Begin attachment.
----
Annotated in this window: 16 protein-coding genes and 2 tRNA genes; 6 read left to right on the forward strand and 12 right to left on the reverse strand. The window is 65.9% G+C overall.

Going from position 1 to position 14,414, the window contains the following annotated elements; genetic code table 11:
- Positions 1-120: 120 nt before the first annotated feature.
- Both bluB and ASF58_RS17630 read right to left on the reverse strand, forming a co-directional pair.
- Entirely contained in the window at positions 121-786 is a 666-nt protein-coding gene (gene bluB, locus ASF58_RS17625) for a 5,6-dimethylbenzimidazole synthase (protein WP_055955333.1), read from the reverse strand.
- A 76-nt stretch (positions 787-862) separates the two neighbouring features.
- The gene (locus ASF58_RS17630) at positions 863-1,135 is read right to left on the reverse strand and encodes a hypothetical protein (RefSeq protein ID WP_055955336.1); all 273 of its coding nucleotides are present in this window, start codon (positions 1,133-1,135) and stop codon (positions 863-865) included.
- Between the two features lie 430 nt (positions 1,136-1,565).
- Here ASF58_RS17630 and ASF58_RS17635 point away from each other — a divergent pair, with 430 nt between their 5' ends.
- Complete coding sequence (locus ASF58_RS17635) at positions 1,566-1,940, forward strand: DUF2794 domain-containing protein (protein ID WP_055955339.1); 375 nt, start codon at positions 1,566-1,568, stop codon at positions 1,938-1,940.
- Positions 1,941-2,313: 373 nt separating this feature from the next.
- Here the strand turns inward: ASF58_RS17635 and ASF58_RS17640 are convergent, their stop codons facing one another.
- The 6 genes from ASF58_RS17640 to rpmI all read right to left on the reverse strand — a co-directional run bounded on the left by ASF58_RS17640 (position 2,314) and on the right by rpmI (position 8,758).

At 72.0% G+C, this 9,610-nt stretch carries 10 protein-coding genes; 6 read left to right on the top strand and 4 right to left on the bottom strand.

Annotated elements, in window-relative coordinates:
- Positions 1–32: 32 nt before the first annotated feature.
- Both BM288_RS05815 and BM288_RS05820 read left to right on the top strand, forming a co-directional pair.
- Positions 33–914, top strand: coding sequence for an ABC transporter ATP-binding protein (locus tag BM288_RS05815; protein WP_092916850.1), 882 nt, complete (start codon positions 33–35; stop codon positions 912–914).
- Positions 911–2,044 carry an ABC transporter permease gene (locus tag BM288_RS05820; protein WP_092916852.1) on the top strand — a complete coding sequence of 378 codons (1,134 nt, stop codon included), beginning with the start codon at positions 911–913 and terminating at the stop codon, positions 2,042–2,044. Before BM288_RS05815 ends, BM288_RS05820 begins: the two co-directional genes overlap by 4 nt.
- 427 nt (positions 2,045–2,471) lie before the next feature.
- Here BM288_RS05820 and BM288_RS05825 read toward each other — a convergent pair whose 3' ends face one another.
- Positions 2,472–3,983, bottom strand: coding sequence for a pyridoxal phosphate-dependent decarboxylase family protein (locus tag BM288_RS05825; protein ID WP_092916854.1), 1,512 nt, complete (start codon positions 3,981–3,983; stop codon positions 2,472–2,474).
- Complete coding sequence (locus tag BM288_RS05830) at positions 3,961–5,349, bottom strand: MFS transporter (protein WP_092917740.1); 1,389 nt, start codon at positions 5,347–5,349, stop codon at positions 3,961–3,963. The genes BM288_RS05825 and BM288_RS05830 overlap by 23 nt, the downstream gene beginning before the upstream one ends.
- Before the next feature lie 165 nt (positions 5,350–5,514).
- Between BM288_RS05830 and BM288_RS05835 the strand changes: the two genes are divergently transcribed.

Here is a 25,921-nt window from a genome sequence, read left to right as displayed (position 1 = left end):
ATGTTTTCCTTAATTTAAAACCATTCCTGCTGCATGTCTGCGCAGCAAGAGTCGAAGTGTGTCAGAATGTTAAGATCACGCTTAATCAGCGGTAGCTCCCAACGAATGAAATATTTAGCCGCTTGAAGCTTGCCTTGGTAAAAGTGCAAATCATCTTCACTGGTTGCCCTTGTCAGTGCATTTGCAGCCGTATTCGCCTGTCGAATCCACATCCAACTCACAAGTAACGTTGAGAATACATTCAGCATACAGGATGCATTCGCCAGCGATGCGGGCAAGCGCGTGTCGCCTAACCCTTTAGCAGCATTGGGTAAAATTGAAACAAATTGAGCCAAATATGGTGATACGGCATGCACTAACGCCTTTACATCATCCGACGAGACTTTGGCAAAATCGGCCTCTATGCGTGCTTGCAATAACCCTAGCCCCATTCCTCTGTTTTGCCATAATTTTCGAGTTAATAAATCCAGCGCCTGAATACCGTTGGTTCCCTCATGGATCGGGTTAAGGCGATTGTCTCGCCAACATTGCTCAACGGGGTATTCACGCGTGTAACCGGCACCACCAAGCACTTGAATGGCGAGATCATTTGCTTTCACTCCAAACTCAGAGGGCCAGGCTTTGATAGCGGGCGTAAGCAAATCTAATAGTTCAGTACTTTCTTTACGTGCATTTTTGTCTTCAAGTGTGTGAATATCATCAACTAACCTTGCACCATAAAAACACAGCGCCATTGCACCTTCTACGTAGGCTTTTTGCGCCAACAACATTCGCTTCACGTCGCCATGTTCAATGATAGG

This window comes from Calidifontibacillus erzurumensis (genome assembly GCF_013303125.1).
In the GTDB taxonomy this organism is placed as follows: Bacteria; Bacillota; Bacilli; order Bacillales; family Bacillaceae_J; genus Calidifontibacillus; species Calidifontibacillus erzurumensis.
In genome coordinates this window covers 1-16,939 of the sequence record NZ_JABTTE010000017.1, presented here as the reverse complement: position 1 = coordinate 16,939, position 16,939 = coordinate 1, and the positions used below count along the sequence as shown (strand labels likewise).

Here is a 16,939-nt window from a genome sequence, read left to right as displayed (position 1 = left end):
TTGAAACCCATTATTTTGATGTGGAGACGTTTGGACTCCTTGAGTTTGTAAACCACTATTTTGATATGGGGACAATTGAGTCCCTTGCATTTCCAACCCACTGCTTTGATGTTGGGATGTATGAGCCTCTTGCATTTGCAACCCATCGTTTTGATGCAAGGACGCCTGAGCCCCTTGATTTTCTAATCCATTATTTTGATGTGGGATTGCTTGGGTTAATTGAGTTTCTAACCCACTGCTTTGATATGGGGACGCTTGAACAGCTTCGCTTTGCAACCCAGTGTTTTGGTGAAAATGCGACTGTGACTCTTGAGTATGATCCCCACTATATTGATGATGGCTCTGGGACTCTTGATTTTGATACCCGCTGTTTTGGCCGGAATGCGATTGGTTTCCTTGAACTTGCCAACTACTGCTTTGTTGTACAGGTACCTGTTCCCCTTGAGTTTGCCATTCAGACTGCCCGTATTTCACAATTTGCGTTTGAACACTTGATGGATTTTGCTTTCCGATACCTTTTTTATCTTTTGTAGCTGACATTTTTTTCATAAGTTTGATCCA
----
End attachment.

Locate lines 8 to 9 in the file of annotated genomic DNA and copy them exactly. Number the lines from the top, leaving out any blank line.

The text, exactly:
- Between the two features lie 430 nt (positions 1,136-1,565).
- Here ASF58_RS17630 and ASF58_RS17635 point away from each other — a divergent pair, with 430 nt between their 5' ends.